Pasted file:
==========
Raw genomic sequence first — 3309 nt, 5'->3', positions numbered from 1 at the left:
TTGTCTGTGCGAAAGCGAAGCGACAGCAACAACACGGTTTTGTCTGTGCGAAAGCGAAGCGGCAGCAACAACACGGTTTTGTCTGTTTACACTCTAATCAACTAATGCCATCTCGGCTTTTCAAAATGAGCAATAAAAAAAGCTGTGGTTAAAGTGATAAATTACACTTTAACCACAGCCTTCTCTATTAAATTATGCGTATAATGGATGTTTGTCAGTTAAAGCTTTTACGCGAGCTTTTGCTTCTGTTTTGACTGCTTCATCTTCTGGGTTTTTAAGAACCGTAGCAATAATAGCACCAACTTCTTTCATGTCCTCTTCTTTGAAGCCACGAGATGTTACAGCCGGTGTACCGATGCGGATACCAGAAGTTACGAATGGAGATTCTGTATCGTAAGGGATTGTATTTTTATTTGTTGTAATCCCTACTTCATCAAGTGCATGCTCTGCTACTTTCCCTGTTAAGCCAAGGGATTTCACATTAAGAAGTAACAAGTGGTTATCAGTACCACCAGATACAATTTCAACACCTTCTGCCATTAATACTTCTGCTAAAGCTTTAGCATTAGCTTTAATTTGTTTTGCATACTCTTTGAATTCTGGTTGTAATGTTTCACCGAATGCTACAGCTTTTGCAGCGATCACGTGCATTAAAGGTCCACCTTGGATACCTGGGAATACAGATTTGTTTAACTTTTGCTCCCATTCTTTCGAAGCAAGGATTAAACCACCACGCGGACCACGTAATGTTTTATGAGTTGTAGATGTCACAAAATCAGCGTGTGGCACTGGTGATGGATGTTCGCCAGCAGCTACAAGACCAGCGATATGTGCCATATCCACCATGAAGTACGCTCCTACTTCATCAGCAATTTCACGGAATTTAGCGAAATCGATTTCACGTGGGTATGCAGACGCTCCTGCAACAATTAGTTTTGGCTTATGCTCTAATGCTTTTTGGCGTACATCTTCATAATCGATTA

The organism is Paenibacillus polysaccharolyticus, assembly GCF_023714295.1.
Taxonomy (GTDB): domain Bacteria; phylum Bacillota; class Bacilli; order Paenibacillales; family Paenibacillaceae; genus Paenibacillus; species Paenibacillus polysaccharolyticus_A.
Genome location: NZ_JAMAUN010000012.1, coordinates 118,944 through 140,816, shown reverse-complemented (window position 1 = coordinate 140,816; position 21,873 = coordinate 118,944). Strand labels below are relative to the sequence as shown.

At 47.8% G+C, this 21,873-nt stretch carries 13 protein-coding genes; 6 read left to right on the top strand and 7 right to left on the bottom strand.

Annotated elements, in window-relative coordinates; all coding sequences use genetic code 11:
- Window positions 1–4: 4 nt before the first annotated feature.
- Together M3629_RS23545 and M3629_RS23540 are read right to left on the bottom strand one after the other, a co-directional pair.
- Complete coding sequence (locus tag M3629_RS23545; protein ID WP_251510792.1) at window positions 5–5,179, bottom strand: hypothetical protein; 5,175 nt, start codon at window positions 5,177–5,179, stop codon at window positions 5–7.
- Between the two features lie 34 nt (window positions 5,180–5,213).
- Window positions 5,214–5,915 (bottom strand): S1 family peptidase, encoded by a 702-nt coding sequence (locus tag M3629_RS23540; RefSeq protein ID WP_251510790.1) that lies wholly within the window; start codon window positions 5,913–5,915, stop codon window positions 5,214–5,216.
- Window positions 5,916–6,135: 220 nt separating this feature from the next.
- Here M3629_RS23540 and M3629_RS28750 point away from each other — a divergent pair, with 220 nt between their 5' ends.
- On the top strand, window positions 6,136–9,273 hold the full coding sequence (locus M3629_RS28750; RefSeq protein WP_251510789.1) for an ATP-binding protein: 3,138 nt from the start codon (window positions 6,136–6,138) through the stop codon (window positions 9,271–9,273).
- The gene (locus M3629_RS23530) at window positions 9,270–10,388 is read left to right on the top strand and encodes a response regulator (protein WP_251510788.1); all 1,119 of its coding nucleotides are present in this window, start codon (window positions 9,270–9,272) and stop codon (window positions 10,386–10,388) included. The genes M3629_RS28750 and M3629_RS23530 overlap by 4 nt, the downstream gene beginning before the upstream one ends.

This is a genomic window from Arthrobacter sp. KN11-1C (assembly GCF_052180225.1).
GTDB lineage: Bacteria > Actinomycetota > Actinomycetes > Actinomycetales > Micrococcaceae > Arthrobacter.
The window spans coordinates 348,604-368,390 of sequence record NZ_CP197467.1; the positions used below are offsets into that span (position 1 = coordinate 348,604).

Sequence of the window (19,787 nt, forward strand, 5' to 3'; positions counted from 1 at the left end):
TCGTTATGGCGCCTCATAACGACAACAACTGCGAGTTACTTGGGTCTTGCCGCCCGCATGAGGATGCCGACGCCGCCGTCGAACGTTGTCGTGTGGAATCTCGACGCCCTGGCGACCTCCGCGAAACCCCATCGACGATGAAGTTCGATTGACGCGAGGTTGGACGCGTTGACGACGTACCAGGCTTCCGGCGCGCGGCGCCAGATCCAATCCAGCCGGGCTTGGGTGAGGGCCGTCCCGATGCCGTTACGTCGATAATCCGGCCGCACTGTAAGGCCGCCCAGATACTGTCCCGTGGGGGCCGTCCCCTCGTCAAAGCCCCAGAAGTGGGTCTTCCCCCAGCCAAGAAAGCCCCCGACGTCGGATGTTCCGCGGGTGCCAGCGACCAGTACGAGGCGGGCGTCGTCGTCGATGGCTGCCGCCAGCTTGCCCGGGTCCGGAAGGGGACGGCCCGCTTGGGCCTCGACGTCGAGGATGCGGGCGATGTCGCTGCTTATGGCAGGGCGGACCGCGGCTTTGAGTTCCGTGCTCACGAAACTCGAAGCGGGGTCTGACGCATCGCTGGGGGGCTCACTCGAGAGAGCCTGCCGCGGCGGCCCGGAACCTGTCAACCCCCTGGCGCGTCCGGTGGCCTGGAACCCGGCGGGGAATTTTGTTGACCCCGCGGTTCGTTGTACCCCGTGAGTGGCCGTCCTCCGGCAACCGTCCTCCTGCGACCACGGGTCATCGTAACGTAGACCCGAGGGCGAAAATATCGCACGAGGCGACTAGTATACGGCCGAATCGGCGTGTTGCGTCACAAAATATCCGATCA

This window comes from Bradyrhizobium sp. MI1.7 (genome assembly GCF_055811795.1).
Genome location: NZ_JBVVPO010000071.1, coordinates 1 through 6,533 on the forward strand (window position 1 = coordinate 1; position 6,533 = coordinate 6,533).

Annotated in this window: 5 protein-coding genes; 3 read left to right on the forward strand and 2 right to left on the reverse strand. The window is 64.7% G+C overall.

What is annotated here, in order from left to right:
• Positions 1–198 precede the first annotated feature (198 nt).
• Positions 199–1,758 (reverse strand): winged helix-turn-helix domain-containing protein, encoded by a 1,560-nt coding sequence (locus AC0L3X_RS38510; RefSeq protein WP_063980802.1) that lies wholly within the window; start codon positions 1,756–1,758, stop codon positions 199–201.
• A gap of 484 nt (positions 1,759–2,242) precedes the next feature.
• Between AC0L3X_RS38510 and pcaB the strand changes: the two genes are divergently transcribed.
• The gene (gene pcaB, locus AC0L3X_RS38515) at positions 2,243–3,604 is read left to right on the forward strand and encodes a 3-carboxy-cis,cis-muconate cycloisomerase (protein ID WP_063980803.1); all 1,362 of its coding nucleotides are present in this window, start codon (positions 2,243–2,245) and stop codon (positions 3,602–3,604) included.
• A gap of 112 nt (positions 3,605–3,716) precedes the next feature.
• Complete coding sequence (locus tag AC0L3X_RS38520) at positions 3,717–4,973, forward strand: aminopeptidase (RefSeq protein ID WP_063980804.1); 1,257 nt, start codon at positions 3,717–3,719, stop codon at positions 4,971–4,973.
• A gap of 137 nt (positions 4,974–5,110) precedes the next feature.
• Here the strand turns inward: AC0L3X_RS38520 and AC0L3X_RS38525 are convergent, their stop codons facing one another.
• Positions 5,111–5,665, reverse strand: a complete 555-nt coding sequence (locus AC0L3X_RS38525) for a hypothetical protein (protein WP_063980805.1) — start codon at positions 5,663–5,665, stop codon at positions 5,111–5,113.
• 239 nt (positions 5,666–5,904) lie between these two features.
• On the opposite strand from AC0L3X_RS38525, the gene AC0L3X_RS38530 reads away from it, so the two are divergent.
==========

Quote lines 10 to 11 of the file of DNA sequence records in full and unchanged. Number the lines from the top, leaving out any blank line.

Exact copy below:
- Complete coding sequence (locus tag M3629_RS23545; protein ID WP_251510792.1) at window positions 5–5,179, bottom strand: hypothetical protein; 5,175 nt, start codon at window positions 5,177–5,179, stop codon at window positions 5–7.
- Between the two features lie 34 nt (window positions 5,180–5,213).